'No doubt, the exercise of power under the proviso is discretionary. But, where a statute entrusts a taxing authority with such discretionary power, the discretion must be exercised according to law and reason, and neither arbitrarily nor according to whims. The petitioner states that he furnished security. But there is not a words in the impugned order of the Deputy Commissioner to show that he paid any attention to the security furnished and on what grounds he declined to grant the prayer. If the security is furnished, and the Deputy Commissioner is satisfied about its sufficiency, he is expected to grant stay in terms of the proviso.'
To the same effect are the other decisions referred to above.
5. Going a step further the petitioners' counsel would state that the Supreme Court in dealing with cases arising under the Income-tax Act and Gift-tax Act has held that even if express power of stay are not conferred on appellate authorities, yet they are incidental and ancillary powers available to the appellate authorities and therefore the appellate authorities have to apply their mind and pass orders where an application for stay of collection of tax is made pending disposal of an appeal by an assessee. The learned counsel refers to the following decision of the Supreme Court, viz., Income-tax Officer, Cannanore v. M. K. Mohammed Kunhi  71 ITR 815, and First Gift-tax Officer, Tuticorin v. A. A. Annamalai Nadar : 77ITR608(Mad) , Income-tax Officer v. Murlidhar Sarda : 99ITR485(Cal) and Income-tax Officer, Lucknow v. S. B. Singar Singh & Sons : 75ITR646(All) , in support of the above proposition.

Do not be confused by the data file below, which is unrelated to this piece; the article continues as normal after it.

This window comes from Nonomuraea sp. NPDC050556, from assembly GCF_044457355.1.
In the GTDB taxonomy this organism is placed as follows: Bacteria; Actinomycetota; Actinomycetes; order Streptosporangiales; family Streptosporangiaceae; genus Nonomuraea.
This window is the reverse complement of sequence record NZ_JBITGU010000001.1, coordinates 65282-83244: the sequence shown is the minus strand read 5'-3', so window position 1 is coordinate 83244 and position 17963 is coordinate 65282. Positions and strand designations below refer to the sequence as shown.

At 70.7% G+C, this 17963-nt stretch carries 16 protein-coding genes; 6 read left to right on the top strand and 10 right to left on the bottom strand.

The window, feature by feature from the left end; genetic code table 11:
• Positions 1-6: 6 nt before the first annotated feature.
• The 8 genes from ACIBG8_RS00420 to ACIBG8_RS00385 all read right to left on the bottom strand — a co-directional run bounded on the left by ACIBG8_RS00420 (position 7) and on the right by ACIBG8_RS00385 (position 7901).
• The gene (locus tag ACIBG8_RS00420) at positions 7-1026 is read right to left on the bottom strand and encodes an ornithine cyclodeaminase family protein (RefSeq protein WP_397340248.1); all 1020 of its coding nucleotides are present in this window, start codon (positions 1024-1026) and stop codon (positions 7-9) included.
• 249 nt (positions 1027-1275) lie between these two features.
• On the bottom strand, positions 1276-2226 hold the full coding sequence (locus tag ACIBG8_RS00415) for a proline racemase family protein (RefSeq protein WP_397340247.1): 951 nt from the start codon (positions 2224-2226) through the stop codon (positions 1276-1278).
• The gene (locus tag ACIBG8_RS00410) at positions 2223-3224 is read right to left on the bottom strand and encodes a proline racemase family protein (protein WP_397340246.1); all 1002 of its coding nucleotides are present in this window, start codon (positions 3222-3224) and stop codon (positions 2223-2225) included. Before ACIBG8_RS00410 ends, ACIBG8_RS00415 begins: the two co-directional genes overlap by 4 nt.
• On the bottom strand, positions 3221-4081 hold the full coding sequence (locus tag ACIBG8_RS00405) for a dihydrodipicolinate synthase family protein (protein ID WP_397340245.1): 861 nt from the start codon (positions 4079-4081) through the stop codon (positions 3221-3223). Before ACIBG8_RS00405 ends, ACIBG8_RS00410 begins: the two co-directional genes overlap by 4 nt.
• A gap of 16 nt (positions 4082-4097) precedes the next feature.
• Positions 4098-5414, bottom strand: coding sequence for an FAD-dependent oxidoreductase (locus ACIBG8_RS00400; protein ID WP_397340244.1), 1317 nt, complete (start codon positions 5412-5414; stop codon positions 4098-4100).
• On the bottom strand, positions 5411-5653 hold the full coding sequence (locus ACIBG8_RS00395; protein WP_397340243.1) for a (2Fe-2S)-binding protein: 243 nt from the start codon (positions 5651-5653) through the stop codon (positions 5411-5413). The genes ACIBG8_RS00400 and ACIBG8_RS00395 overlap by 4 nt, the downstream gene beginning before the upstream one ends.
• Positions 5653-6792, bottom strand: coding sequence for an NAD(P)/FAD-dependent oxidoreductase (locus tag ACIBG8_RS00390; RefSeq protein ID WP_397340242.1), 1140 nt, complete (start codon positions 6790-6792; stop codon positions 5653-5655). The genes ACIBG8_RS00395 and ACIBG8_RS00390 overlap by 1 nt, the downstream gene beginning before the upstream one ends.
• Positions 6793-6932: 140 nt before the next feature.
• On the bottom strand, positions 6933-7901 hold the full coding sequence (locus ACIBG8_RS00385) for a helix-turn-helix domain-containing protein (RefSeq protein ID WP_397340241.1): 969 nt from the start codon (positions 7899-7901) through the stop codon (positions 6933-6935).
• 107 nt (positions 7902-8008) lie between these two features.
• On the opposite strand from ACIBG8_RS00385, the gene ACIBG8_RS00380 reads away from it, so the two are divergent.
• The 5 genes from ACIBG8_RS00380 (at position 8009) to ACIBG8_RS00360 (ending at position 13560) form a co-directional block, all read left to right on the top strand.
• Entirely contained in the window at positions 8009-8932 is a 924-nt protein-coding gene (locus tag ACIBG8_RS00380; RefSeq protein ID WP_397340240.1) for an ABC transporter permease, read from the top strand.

6. As per the ratio laid down in the above cases, it is by now well-settled that while dealing with an application for stay by an assessee pending disposal of the appeal preferred by him, the appellate authority has got to exercise its discretionary powers of stay in a judicial manner and it cannot pass a mechanical or stereotyped order. Since the impugned order does not reflect the consideration of the relevant factors for refusing to grant absolute stay to the petitioners and for not accepting the bank guarantee offered by them for the disputed tax amount till the disposal of the appeal, the petitioners are entitled to have the same quashed. Accordingly the impugned order of the second respondent will stated quashed. However, it is not possible to issue a writ to the second respondent to accept the security offered by the petitioners and grant an order of absolute stay of collection of the disputed tax. Therefore the proper direction to be given is to direct the second respondent to dispose of the stay petition filed by the petitioners before it afresh in accordance with the ratio contained in the above decisions. The second respondent will dispose of the said petition within three months from to-day (29-6-84) and till such disposal, the recovery of the disputed tax amount from the petitioners will be kept in abeyance.
7. The will petition is accordingly allowed, as stated above, and there will be no order as to costs.